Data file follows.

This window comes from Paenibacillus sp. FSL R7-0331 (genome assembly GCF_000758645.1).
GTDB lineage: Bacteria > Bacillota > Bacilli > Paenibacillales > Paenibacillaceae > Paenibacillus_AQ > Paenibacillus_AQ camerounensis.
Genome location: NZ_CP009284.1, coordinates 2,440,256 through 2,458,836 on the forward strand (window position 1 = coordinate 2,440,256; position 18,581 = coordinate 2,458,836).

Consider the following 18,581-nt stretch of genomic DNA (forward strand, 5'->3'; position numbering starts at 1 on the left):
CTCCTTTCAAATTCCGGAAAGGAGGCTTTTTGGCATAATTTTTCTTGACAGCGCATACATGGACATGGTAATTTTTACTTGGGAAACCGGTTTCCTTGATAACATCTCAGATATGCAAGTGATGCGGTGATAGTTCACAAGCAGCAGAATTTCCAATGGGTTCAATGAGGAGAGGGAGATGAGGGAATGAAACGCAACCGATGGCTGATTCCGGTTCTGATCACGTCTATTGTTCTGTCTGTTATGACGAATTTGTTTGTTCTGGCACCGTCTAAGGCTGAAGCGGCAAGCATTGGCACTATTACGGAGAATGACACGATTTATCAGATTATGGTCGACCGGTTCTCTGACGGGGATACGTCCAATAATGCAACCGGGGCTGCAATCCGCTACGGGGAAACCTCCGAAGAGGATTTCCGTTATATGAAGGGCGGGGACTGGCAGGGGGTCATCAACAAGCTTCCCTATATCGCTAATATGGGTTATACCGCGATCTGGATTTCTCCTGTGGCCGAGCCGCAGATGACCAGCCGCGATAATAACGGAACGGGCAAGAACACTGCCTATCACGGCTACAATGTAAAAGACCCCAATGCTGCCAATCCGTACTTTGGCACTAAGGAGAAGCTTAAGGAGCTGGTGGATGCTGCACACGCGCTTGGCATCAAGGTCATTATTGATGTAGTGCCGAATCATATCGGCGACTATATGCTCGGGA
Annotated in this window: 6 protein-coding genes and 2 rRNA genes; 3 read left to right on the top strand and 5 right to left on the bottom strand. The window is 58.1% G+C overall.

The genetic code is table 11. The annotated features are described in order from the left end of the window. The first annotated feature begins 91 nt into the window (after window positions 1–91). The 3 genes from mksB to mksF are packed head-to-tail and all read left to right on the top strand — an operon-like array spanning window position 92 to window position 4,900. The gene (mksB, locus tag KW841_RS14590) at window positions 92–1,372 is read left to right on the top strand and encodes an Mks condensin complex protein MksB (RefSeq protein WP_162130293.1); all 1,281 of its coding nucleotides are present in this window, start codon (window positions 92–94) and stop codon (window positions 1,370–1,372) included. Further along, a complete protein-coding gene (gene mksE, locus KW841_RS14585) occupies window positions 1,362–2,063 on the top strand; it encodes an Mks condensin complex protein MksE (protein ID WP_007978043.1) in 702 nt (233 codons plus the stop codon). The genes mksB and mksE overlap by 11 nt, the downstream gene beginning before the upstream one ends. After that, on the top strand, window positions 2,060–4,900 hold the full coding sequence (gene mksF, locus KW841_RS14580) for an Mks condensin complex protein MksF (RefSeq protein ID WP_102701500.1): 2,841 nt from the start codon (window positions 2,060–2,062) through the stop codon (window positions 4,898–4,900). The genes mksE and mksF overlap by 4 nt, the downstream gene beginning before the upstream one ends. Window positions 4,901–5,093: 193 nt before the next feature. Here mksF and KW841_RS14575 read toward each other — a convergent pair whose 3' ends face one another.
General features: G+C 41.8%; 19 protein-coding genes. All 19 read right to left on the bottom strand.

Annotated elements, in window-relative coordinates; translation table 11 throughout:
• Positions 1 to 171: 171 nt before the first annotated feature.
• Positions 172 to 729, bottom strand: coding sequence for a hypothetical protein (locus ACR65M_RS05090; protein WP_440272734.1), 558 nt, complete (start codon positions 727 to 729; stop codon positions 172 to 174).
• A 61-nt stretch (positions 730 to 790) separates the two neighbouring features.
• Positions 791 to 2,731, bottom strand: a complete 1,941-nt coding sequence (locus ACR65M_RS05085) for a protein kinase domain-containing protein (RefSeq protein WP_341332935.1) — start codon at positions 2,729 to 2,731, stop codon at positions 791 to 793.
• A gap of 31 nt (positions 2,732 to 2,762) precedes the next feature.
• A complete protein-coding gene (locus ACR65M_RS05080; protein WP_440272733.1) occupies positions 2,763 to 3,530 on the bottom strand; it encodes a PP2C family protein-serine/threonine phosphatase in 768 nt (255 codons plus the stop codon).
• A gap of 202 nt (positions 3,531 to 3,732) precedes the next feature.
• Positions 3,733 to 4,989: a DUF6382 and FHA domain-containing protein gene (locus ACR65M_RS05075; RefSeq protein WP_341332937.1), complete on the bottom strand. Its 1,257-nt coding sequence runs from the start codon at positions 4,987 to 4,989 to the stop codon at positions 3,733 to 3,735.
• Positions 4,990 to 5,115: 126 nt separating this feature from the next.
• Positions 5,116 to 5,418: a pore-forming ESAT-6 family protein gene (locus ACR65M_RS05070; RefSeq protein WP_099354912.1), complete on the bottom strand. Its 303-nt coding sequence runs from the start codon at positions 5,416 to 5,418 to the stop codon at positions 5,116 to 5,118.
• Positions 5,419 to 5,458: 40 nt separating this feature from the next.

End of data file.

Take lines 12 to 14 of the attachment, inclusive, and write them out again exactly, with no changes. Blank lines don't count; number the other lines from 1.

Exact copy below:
• A 61-nt stretch (positions 730 to 790) separates the two neighbouring features.
• Positions 791 to 2,731, bottom strand: a complete 1,941-nt coding sequence (locus ACR65M_RS05085) for a protein kinase domain-containing protein (RefSeq protein WP_341332935.1) — start codon at positions 2,729 to 2,731, stop codon at positions 791 to 793.
• A gap of 31 nt (positions 2,732 to 2,762) precedes the next feature.